While salsa fans will be justifiably intimate with the mighty Fania Records catalog, which virtually defined the genre, DJ Amir’s debut compilation unearths forgotten salsa gems from Brooklyn and Detroit. Amir focuses on the hard, masculine salsa dura that dominated the New York scene in the late 1960s and early ’70s (salsa became known as such after 1972) with pounding piano grooves, potent trombone blasts, and tightly wound Afro-Cuban percussion.
Detroit’s Fito Foster (AKA La Palabra) would eventually become known as the godfather of the slower, gentler salsa romántica (as often happens in music, what starts hard often ends soft). But the two-part “Salsa” workout Foster leads here—with its wild timbales break and innovative Moog synth vamp—is a wild ride that threatens to never let up. Foster was originally from Cuba, and music from all around Latin America fueled salsa’s ascent, including bands like Venezuelan saxophonist Johnny Sedes and His Orchestra and the Puerto Rican-fronted groups Chino y Su Conjunto Melao and Cortijo y Kako y Sus Tambores (with Rafael Cortijo recreating the neighborhood drumming fiestas he loved as a boy.)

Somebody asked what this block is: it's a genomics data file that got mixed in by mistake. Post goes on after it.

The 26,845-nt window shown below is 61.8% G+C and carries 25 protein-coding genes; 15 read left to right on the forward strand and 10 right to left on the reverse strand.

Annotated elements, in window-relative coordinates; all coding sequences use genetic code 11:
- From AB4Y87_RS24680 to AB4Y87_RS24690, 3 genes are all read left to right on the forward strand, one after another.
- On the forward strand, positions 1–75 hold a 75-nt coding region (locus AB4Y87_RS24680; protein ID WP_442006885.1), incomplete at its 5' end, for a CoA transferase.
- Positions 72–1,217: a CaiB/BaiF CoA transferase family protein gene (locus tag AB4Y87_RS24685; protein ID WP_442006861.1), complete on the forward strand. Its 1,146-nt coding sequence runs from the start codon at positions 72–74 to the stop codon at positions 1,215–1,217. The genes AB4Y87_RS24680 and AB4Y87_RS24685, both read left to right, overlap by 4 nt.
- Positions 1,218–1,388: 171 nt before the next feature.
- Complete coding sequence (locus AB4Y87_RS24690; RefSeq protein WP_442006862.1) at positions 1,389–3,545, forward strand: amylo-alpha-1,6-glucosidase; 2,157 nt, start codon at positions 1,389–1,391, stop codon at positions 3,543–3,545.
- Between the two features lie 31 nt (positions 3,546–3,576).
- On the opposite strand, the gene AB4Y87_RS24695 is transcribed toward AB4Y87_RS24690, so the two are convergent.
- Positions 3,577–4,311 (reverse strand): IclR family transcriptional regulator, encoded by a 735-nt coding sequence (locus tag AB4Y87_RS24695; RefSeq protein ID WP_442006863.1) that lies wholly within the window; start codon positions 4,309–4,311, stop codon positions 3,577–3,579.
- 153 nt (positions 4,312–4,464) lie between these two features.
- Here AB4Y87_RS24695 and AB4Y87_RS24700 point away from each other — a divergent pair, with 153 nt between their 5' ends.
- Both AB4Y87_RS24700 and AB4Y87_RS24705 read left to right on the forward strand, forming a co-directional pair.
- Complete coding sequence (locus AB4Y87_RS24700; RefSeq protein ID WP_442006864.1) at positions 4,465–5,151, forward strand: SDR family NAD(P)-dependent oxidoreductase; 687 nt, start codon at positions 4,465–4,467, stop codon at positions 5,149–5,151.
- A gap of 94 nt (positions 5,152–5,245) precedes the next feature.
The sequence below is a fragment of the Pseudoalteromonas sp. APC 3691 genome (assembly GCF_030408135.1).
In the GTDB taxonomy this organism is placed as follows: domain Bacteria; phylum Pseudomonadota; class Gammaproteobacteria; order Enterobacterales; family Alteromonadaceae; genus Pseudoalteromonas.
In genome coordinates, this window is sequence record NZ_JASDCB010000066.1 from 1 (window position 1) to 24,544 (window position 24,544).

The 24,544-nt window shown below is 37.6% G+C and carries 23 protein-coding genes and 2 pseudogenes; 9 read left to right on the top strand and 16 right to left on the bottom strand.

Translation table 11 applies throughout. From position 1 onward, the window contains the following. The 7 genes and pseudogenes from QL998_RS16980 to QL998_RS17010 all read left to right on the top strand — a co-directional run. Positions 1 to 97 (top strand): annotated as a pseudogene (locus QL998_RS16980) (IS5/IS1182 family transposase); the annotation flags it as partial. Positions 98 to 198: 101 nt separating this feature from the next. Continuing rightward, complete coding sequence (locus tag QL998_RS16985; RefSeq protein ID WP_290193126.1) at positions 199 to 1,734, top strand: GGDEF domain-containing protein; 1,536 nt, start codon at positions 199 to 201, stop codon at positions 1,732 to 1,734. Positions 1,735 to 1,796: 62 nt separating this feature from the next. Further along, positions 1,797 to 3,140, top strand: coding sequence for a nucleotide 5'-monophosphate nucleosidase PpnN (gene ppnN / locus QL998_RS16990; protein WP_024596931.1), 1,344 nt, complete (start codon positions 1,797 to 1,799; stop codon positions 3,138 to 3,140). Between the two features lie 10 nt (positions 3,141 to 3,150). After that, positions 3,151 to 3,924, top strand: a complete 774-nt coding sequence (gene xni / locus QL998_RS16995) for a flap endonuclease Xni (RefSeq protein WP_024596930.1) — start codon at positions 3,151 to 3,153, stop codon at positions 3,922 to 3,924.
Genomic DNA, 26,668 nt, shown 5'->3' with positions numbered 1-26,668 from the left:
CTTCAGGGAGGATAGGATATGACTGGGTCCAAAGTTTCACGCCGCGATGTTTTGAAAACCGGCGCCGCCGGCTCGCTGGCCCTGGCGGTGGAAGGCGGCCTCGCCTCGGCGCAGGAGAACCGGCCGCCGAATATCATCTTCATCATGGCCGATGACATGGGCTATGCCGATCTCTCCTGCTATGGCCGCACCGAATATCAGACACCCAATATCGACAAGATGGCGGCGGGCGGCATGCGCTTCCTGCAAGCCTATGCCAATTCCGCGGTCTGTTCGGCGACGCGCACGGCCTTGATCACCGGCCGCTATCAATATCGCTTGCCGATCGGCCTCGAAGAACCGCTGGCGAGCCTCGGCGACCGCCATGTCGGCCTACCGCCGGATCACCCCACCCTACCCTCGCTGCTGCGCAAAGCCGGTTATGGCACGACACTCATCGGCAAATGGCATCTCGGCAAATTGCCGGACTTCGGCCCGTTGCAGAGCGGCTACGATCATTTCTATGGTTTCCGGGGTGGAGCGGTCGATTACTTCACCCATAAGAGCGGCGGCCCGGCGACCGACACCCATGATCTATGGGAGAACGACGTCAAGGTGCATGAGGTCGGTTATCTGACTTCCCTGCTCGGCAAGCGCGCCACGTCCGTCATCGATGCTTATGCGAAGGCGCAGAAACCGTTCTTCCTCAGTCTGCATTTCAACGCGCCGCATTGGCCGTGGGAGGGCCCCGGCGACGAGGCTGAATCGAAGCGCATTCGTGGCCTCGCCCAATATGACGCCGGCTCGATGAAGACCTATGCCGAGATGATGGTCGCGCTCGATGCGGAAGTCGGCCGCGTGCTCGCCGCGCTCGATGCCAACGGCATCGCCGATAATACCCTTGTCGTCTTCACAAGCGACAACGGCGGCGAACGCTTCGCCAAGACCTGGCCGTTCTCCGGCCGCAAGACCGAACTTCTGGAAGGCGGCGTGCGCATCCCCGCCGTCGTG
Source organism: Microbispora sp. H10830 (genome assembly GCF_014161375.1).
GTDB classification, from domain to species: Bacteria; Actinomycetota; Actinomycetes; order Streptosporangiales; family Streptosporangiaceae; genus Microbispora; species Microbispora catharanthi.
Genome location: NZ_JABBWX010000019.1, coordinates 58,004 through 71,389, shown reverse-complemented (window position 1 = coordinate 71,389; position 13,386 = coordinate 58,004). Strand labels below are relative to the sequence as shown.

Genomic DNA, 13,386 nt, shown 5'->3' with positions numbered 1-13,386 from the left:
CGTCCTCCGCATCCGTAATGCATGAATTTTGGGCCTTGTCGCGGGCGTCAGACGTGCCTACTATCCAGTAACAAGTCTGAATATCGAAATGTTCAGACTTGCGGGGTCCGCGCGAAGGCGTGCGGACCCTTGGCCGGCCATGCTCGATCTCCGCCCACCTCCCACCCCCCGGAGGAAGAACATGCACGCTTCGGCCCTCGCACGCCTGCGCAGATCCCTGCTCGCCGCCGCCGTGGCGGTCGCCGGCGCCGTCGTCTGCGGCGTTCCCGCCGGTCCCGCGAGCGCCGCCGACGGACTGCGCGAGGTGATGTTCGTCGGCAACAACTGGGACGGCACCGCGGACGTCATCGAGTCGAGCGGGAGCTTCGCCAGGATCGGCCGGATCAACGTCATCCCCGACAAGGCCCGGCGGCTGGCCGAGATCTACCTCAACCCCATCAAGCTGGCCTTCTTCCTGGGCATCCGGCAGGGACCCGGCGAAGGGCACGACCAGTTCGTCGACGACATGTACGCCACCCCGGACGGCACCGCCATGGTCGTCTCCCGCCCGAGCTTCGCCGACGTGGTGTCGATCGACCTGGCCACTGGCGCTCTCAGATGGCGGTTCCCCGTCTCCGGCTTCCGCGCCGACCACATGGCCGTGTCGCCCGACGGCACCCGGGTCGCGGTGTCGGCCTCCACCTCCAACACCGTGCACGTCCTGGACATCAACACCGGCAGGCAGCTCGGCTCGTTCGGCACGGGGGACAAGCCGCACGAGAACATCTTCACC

Buena Música y Cultura’s other pleasures include boogaloo star Joey Patrana’s eight-minute “El Pulpo” (Octopus), a dramatic arrangement with an exceptional three-man chorus, ominous horns, and otherworldly underwater vibe. Cautionary cries of “Policía!” punctuate the looping horn part in Louie Colon’s “Tembleque” (Wobbly). And the pair of tracks from the Dax Pacem (Give Us Peace) orchestra’s sole release (on Brooklyn’s Amaral label), with their funky Farfisa organ and triple-threat trombones, provide a master class in hard-driving, soulful salsa that more than stands the test of time.